Superintendents provide updates on schools
PELHAM – A panel of four superintendents from throughout Shelby County gathered at the Greater Shelby County Chamber of Commerce’s State of the Schools luncheon on Wednesday, July 26, to discuss what’s going on in their respective school systems.
Shelby County Schools Superintendent Randy Fuller, Alabaster City Schools Superintendent Dr. Wayne Vickers, Pelham City Schools Superintendent Dr. Scott Coefield and Hoover City Schools Assistant Superintendent of Instruction Dr. Ron Dodson participated in the panel discussion.
A moderator asked each superintendent a question and they each had a limited amount of time to answer the question.
Here is a summary of what each superintendent shared about his school system.
Dr. Wayne Vickers
When asked about ways that Alabaster City Schools connects with the community, Vickers said the school system believes in open communication, which is why it will soon launch a new website to keep the community up-to-date about school system happenings.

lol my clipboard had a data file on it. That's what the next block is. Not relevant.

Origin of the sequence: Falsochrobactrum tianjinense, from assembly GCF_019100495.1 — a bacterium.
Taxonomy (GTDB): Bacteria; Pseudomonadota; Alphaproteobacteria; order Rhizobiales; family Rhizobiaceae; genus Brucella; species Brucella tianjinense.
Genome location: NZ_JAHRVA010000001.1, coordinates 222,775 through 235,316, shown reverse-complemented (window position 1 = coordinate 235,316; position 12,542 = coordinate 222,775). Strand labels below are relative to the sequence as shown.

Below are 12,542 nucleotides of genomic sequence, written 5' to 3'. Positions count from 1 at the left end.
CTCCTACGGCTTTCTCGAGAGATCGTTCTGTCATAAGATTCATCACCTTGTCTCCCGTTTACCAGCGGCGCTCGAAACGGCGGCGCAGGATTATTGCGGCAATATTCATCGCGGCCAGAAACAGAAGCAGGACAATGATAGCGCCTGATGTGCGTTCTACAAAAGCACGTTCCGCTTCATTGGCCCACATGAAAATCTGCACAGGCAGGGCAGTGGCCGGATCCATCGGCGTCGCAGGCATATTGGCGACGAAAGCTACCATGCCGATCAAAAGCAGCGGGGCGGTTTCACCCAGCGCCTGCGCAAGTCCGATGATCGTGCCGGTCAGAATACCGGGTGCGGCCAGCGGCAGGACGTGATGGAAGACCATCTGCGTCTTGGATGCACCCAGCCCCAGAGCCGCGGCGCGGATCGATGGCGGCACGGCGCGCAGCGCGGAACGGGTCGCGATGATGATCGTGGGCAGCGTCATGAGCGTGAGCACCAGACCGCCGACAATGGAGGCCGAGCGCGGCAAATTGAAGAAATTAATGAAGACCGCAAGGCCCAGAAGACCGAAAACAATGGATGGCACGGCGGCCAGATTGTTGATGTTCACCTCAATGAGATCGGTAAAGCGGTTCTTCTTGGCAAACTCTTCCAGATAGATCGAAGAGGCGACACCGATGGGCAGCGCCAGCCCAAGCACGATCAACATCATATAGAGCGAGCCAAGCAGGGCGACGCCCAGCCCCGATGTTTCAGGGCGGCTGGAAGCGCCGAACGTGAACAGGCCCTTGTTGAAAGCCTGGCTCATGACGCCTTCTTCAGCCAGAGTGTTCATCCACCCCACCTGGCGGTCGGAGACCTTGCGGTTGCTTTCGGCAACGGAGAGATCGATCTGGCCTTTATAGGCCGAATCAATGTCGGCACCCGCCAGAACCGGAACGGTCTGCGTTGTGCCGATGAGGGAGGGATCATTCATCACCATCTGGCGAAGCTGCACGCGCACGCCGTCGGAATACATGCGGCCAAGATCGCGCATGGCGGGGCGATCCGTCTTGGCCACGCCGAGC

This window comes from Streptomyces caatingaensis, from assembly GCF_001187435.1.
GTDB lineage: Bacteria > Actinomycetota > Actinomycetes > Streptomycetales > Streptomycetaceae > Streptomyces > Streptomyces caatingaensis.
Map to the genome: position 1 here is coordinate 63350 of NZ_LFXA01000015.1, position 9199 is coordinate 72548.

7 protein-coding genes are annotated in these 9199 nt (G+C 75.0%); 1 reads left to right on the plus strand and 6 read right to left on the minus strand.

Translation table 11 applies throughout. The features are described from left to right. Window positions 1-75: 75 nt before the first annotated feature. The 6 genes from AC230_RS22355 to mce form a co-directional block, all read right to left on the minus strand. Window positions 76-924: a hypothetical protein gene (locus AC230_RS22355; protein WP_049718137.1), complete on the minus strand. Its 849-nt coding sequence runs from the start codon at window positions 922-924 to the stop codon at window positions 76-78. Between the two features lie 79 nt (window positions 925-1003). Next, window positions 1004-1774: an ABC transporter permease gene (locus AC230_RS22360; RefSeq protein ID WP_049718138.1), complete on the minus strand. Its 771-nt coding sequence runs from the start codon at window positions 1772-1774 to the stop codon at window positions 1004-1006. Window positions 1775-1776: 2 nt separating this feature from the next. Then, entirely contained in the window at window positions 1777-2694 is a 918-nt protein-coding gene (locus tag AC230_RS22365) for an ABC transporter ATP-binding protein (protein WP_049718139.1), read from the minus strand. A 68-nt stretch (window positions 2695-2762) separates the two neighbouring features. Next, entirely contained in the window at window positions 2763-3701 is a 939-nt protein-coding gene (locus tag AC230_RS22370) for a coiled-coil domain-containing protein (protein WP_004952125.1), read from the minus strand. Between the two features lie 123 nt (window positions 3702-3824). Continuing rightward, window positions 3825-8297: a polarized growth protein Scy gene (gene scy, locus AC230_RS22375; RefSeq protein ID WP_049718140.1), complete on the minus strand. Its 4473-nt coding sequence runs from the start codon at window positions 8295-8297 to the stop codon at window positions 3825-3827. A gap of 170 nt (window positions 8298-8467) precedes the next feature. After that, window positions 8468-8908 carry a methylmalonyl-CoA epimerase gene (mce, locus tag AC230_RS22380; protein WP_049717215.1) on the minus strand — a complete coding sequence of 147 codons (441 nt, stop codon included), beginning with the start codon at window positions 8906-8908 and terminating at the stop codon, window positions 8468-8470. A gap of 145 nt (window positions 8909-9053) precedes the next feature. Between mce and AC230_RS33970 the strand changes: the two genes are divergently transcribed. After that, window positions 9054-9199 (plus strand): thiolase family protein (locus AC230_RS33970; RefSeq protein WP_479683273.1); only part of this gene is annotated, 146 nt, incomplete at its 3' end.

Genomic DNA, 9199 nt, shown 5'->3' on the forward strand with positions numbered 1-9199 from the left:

“We also reinstated a homecoming parade that had been absent from the community for 50 years,” Vickers said. “It has really become a great way to get the community together.”
Vickers said the school system also hosts Books in the Park, which is an event held at Veterans Park that invites the community to relax at the park while reading a book. The event features Frios Gourmet Pops serving free popsicles to ACS students.
The school system also offers free breakfast and lunch to children up to age 18 during the summer.